As the title suggests, after twenty years of hunting, reading articles, scientific journals, debating and missing out on machines, I’ve finally managed to acquire a Terravent.
Whats a Terravent then?
Back in the day, 1998 according to this article, Kew gardens wheeled these things out as part of their “Conservation of Heritage Tree Programme”. These things were used to shoot nitrogen gas into the soil, via a probe, and fracture the compacted soil, leaving open fissures to allow improved water percolation and gaseous exchange.
Once you’ve blown the soil to bits you can inject liquid amendments into the hole to further improve the soil and help the trees.
Pretty damn impressive stuff!
Fast forward 22 years and while these things aren’t made any more, or used at Kew because they can’t get bits, they are still capable of doing the job they were designed to do and as such I kept looking, and finally one came up.
She was a bit battered around the edges and didn’t have any lights, hence the light board but after a few days of messing about, it now looks like this.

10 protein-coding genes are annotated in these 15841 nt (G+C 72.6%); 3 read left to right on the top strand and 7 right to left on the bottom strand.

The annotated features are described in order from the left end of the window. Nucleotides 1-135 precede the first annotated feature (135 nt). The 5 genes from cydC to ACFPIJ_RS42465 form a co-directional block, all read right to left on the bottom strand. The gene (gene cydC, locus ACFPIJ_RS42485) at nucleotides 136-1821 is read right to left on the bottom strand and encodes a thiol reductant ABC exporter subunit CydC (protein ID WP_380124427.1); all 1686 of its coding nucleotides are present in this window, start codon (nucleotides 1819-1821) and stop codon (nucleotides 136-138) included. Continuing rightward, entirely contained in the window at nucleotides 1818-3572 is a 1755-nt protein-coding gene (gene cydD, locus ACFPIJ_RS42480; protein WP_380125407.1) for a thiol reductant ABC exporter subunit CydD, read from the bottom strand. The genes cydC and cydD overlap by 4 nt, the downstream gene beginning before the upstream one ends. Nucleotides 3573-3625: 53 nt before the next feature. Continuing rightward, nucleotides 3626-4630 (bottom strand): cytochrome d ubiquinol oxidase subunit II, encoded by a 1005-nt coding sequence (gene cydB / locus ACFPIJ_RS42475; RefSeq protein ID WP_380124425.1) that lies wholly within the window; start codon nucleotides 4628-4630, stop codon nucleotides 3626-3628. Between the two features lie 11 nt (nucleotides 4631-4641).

A vast improvement on the old signwriting, dont you think?
So far it’s been tested in the garden, down the field in the wet compacted bits and out on two jobs, proving the concept and showing that tree care doesn’t and shouldn’t always involve chainsaws, and will be a vital addition to the fleet, along with the air spade and soil auger.
I’ll be refining the liquid mix to suit different sites and conditions but have found a good biochar from soilfixer to pour in the probe holes. This will help keep them open and provide some additional organic material, although I am going to try a few other things mixed in with it as time progresses.
If you think this machine will help yours or your customers trees then drop us a message or visit the page dedicated to this machine, and we’ll see what we can do to help.